Hoeven Meets with Interior Secretary Nominee Jewell

Encourages Her to Work With Spirit Lake Tribe, BIA on Social Services Issues, Take an All-of-the-Above Approach to Energy Development

WASHINGTON – In a meeting today with Sally Jewell, President Barack Obama’s nominee to replace Ken Salazar as Interior secretary, Senator John Hoeven asked her to work with the Bureau of Indian Affairs (BIA) and the Spirit Lake Tribe to address child protective services issues on the Spirit Lake Reservation.

“If confirmed as Interior secretary, Ms. Jewell will be responsible for some of the nation’s most important agencies, including the Bureau of Indian Affairs,” Hoeven said. “She needs to work with senior BIA officials and tribal leaders to give the community assurance that concerns about children on the reservation are being addressed. She also needs to ensure there are adequate law enforcement and BIA investigators in all tribal communities, including the Three Affiliated Tribes on the Fort Berthold Reservation, which is experiencing tremendous growth as a result of energy development.”

Hoeven also sought assurances that Jewell plans to take a true all-of-the-above approach to energy development on public lands, and at the same time, promote the recreational development of resources in a balanced way. He said energy development on private land has grown but is lagging on public lands owing to bureaucracy and over-regulation. It’s essential, he said, that the Bureau of Land Management streamline and simplify the oil and gas permitting process so that the rules are clear, fair and certain, enabling development to move forward and create jobs and economic activity.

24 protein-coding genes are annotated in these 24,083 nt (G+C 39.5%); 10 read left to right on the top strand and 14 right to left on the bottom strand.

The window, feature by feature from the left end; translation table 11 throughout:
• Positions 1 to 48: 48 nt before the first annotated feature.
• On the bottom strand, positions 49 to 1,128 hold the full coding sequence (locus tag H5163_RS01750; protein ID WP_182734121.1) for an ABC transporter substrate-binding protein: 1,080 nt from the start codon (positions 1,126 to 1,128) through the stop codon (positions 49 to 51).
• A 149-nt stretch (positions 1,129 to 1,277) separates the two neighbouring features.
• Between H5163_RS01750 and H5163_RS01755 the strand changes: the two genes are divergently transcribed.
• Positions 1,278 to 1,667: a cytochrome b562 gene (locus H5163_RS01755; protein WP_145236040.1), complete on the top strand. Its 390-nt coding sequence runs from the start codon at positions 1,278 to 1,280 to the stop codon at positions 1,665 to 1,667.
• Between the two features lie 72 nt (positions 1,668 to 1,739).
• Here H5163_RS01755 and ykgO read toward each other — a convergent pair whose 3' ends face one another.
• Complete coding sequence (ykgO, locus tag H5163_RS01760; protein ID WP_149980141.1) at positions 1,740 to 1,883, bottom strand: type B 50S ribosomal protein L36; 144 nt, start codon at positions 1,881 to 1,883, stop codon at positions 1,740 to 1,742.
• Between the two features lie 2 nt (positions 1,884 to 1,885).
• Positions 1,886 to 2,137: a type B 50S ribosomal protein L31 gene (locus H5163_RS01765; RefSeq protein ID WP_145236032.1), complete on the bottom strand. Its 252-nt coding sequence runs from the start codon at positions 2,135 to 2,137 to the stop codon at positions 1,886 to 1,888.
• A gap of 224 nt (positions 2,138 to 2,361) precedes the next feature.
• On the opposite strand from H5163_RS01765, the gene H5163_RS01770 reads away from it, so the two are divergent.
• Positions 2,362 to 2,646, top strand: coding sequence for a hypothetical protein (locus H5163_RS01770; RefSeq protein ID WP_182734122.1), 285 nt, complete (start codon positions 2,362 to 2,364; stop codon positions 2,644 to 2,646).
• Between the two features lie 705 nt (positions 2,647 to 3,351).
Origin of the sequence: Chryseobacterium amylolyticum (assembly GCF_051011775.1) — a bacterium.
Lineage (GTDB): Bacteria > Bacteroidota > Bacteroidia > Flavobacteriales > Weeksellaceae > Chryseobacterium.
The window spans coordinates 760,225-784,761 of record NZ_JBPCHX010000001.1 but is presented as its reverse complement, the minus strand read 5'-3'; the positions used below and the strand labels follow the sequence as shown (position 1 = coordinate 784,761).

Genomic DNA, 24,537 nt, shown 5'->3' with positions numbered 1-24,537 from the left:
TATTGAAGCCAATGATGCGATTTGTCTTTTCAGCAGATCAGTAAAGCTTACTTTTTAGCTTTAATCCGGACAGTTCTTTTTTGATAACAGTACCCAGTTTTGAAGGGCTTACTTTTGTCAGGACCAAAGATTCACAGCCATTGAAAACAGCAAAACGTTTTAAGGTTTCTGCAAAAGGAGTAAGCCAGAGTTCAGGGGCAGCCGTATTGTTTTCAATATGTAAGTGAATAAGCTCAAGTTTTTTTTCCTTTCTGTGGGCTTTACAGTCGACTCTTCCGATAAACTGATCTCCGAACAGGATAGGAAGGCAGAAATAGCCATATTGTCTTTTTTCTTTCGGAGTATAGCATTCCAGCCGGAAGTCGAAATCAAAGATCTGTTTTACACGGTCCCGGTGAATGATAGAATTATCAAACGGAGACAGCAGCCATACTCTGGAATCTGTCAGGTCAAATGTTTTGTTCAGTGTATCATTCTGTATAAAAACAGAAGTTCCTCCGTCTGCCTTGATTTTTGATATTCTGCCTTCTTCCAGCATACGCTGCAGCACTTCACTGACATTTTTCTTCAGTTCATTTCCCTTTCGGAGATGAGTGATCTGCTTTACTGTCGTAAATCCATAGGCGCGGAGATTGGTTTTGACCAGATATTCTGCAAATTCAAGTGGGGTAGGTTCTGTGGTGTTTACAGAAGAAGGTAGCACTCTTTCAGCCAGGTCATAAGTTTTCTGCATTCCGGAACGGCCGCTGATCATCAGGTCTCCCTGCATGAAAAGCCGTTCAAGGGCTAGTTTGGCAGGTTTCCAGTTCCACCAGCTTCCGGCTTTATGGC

Jewell brings experience as an engineer, banker and businesswoman to the job, a background that includes working with both traditional and renewable energy projects.

“I told Ms. Jewell that it’s vital she support an approach to land management that empowers private investment to develop the technologies that will create more energy with better environmental stewardship,” Hoeven said. “That’s the key not only to creating jobs and lifting up our economy, but also to securing our energy future and reducing our reliance on Middle Eastern oil.”